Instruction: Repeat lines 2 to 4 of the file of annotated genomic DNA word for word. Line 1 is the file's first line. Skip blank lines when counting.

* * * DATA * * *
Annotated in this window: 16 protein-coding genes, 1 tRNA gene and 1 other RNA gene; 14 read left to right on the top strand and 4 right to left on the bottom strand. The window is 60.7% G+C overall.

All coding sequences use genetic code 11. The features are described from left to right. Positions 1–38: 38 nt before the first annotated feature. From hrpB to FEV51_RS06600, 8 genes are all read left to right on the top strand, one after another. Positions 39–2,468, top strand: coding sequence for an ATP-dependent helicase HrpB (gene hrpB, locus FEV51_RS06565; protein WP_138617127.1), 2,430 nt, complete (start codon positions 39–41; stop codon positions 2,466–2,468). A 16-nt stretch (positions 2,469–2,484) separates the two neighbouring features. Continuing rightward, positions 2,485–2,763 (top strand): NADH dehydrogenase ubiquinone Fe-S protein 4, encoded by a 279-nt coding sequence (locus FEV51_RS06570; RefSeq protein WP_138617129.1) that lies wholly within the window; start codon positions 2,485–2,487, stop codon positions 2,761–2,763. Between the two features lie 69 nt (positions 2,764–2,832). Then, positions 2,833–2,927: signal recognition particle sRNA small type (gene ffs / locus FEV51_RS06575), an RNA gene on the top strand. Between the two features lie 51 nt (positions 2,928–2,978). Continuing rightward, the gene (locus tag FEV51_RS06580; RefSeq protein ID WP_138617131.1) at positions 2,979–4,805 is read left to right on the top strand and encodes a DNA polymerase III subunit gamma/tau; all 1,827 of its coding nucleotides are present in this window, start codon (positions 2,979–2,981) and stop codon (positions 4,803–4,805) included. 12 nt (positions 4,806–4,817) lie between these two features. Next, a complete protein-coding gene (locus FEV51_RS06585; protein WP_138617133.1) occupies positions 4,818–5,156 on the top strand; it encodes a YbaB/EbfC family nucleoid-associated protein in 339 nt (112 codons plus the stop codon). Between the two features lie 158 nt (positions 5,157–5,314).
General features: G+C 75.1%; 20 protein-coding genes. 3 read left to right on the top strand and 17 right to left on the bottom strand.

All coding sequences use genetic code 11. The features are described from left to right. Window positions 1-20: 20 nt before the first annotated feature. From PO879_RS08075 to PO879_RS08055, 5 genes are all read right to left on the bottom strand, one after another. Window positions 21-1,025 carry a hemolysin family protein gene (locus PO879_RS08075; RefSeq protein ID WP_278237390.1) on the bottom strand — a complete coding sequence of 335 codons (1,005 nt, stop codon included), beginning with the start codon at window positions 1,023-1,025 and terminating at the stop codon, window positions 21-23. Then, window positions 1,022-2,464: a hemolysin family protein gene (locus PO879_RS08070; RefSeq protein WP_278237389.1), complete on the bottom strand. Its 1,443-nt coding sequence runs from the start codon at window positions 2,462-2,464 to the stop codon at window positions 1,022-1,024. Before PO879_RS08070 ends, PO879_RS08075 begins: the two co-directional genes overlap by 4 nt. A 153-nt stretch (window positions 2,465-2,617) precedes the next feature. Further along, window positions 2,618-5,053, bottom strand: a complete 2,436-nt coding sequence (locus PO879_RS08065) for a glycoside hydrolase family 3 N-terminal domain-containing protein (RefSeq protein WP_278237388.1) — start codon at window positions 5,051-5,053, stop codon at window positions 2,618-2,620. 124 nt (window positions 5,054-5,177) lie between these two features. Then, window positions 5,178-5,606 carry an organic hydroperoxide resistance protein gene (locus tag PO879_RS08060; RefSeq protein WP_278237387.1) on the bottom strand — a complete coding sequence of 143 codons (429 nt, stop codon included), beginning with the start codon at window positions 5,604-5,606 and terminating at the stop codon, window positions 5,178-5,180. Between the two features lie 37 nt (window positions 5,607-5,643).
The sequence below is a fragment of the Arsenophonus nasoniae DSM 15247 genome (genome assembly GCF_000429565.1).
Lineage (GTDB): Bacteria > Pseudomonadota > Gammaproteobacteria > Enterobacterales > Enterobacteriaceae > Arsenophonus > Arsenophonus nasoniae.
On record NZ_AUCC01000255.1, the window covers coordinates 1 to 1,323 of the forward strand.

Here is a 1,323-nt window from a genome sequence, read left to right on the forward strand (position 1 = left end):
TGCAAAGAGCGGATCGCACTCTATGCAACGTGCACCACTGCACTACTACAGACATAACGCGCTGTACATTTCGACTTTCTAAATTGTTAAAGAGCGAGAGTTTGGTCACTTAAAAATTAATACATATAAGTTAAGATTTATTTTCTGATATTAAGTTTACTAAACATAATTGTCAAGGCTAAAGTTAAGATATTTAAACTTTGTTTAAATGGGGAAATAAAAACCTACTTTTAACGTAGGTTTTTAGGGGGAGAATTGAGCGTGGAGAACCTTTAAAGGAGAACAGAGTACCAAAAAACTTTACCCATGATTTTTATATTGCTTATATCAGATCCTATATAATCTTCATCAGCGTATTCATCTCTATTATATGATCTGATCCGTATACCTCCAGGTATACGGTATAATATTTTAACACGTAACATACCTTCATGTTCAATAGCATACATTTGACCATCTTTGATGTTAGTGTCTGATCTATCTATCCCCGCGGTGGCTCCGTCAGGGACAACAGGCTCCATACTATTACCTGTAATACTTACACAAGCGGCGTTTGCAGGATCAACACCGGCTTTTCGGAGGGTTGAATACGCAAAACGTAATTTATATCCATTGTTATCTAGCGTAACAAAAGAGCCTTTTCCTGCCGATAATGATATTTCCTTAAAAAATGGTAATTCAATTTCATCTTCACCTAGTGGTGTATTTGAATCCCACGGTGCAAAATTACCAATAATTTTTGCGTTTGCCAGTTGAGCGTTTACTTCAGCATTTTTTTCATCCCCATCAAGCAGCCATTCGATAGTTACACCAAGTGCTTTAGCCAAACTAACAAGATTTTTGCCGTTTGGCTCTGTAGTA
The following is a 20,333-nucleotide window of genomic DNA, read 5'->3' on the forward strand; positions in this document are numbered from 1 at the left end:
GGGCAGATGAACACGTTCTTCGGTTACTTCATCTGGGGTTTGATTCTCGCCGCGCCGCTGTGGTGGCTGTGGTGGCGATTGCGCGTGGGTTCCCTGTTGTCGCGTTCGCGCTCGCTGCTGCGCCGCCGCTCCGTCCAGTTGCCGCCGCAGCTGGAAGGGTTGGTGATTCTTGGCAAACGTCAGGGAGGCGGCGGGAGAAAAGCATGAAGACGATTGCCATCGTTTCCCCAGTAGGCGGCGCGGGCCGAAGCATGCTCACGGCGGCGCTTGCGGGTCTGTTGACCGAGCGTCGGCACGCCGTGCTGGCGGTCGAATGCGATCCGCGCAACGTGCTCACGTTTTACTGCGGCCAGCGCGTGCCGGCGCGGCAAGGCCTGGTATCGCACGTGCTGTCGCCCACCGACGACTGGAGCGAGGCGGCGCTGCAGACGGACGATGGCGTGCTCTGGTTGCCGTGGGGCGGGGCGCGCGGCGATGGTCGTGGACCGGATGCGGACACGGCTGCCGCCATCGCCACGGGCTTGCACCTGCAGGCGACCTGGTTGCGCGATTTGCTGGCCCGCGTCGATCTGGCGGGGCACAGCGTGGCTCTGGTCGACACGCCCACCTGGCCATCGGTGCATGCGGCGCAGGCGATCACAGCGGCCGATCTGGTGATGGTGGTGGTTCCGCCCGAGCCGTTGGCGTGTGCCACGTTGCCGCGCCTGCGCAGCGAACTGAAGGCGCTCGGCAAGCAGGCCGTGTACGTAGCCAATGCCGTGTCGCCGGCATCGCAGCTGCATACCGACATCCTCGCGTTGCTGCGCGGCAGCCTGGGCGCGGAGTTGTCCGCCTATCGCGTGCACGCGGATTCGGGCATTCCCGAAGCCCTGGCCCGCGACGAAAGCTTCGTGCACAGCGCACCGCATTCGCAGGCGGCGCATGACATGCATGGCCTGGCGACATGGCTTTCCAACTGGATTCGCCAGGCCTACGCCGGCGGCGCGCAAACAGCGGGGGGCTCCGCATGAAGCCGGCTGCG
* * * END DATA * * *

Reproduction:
All coding sequences use genetic code 11. The features are described from left to right. Positions 1–38: 38 nt before the first annotated feature. From hrpB to FEV51_RS06600, 8 genes are all read left to right on the top strand, one after another. Positions 39–2,468, top strand: coding sequence for an ATP-dependent helicase HrpB (gene hrpB, locus FEV51_RS06565; protein WP_138617127.1), 2,430 nt, complete (start codon positions 39–41; stop codon positions 2,466–2,468). A 16-nt stretch (positions 2,469–2,484) separates the two neighbouring features. Continuing rightward, positions 2,485–2,763 (top strand): NADH dehydrogenase ubiquinone Fe-S protein 4, encoded by a 279-nt coding sequence (locus FEV51_RS06570; RefSeq protein WP_138617129.1) that lies wholly within the window; start codon positions 2,485–2,487, stop codon positions 2,761–2,763. Between the two features lie 69 nt (positions 2,764–2,832). Then, positions 2,833–2,927: signal recognition particle sRNA small type (gene ffs / locus FEV51_RS06575), an RNA gene on the top strand. Between the two features lie 51 nt (positions 2,928–2,978). Continuing rightward, the gene (locus tag FEV51_RS06580; RefSeq protein ID WP_138617131.1) at positions 2,979–4,805 is read left to right on the top strand and encodes a DNA polymerase III subunit gamma/tau; all 1,827 of its coding nucleotides are present in this window, start codon (positions 2,979–2,981) and stop codon (positions 4,803–4,805) included. 12 nt (positions 4,806–4,817) lie between these two features. Next, a complete protein-coding gene (locus FEV51_RS06585; protein WP_138617133.1) occupies positions 4,818–5,156 on the top strand; it encodes a YbaB/EbfC family nucleoid-associated protein in 339 nt (112 codons plus the stop codon). Between the two features lie 158 nt (positions 5,157–5,314).
General features: G+C 75.1%; 20 protein-coding genes. 3 read left to right on the top strand and 17 right to left on the bottom strand.

All coding sequences use genetic code 11. The features are described from left to right. Window positions 1-20: 20 nt before the first annotated feature. From PO879_RS08075 to PO879_RS08055, 5 genes are all read right to left on the bottom strand, one after another. Window positions 21-1,025 carry a hemolysin family protein gene (locus PO879_RS08075; RefSeq protein ID WP_278237390.1) on the bottom strand — a complete coding sequence of 335 codons (1,005 nt, stop codon included), beginning with the start codon at window positions 1,023-1,025 and terminating at the stop codon, window positions 21-23. Then, window positions 1,022-2,464: a hemolysin family protein gene (locus PO879_RS08070; RefSeq protein WP_278237389.1), complete on the bottom strand. Its 1,443-nt coding sequence runs from the start codon at window positions 2,462-2,464 to the stop codon at window positions 1,022-1,024. Before PO879_RS08070 ends, PO879_RS08075 begins: the two co-directional genes overlap by 4 nt. A 153-nt stretch (window positions 2,465-2,617) precedes the next feature. Further along, window positions 2,618-5,053, bottom strand: a complete 2,436-nt coding sequence (locus PO879_RS08065) for a glycoside hydrolase family 3 N-terminal domain-containing protein (RefSeq protein WP_278237388.1) — start codon at window positions 5,051-5,053, stop codon at window positions 2,618-2,620. 124 nt (window positions 5,054-5,177) lie between these two features. Then, window positions 5,178-5,606 carry an organic hydroperoxide resistance protein gene (locus tag PO879_RS08060; RefSeq protein WP_278237387.1) on the bottom strand — a complete coding sequence of 143 codons (429 nt, stop codon included), beginning with the start codon at window positions 5,604-5,606 and terminating at the stop codon, window positions 5,178-5,180. Between the two features lie 37 nt (window positions 5,607-5,643).